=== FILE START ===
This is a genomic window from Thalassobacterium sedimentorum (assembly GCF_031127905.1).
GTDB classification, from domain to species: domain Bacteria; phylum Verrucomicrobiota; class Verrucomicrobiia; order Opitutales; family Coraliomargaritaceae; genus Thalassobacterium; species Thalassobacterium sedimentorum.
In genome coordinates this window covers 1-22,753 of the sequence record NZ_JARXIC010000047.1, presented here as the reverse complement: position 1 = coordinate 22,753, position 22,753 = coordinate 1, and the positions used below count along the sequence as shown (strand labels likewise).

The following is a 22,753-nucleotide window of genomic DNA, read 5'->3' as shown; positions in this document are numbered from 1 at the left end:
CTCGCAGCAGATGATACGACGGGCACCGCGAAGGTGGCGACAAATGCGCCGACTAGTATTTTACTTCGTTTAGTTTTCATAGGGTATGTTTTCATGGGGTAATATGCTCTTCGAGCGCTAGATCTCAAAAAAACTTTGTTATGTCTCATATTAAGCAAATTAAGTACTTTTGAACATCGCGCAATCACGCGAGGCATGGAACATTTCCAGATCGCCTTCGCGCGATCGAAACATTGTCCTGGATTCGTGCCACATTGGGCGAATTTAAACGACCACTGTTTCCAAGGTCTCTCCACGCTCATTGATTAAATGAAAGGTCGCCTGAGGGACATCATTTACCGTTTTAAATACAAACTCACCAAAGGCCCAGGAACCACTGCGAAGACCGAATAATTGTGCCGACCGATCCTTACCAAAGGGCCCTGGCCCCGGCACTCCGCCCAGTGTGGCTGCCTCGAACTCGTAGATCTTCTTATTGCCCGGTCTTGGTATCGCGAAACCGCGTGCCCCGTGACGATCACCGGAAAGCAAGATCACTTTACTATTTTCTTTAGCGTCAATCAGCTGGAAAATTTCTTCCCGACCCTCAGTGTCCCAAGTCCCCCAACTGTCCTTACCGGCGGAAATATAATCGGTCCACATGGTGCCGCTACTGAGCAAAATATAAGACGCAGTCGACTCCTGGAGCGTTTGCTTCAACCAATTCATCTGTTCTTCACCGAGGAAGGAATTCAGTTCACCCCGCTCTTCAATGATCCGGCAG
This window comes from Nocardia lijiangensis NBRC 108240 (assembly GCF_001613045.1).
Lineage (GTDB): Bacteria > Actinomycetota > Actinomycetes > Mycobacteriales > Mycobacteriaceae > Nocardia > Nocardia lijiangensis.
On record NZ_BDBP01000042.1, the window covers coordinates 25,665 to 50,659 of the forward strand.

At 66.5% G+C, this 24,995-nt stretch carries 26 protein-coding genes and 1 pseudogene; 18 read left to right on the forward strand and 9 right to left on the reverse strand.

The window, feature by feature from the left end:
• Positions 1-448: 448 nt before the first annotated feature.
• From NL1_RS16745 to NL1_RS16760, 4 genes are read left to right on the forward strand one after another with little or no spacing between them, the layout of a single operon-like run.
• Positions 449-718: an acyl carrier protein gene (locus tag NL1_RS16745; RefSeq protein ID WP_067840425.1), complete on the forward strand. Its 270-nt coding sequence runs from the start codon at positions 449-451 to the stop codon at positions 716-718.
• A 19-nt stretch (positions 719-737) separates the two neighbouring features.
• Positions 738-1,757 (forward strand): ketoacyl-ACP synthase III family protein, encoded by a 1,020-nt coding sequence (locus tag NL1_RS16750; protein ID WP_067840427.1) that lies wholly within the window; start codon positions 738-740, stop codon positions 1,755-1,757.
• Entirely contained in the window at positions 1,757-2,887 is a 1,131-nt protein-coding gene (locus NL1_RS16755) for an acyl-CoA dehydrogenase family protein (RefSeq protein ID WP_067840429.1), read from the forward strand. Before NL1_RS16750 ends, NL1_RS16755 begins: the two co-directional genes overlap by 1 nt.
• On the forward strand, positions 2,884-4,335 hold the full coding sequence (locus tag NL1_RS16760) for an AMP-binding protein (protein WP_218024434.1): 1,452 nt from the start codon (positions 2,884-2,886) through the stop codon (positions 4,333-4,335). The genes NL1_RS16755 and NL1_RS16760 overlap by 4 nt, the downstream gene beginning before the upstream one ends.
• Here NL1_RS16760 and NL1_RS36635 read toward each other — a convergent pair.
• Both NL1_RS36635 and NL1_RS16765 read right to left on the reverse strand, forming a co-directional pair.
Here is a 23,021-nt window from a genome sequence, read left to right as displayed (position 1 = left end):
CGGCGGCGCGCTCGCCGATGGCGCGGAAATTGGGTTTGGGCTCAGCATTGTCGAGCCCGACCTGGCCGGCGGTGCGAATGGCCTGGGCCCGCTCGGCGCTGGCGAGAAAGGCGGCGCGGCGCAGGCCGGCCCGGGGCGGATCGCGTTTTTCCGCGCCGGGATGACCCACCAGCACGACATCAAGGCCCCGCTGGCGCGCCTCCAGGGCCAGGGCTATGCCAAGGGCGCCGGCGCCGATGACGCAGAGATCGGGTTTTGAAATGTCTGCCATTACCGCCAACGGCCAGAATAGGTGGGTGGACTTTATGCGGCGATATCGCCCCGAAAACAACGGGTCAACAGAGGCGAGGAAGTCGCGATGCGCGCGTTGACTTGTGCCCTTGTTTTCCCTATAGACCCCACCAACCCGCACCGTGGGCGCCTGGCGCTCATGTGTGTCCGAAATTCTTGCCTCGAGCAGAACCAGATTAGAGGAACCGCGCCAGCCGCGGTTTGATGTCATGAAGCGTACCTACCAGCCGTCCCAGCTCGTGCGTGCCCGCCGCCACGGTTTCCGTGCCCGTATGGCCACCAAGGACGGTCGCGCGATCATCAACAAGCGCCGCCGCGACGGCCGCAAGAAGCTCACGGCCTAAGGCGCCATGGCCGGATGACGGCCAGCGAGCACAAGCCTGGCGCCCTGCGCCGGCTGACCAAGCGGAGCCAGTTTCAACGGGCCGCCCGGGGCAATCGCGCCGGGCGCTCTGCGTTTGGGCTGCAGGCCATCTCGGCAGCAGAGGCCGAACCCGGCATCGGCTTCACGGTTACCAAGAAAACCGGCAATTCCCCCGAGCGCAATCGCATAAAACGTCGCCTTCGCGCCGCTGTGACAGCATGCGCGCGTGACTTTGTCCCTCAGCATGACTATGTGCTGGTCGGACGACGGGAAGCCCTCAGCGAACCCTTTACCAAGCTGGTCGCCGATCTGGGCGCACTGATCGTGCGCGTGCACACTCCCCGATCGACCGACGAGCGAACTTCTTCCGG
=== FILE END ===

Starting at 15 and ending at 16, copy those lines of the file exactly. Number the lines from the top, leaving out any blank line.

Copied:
• Positions 738-1,757 (forward strand): ketoacyl-ACP synthase III family protein, encoded by a 1,020-nt coding sequence (locus tag NL1_RS16750; protein ID WP_067840427.1) that lies wholly within the window; start codon positions 738-740, stop codon positions 1,755-1,757.
• Entirely contained in the window at positions 1,757-2,887 is a 1,131-nt protein-coding gene (locus NL1_RS16755) for an acyl-CoA dehydrogenase family protein (RefSeq protein ID WP_067840429.1), read from the forward strand. Before NL1_RS16750 ends, NL1_RS16755 begins: the two co-directional genes overlap by 1 nt.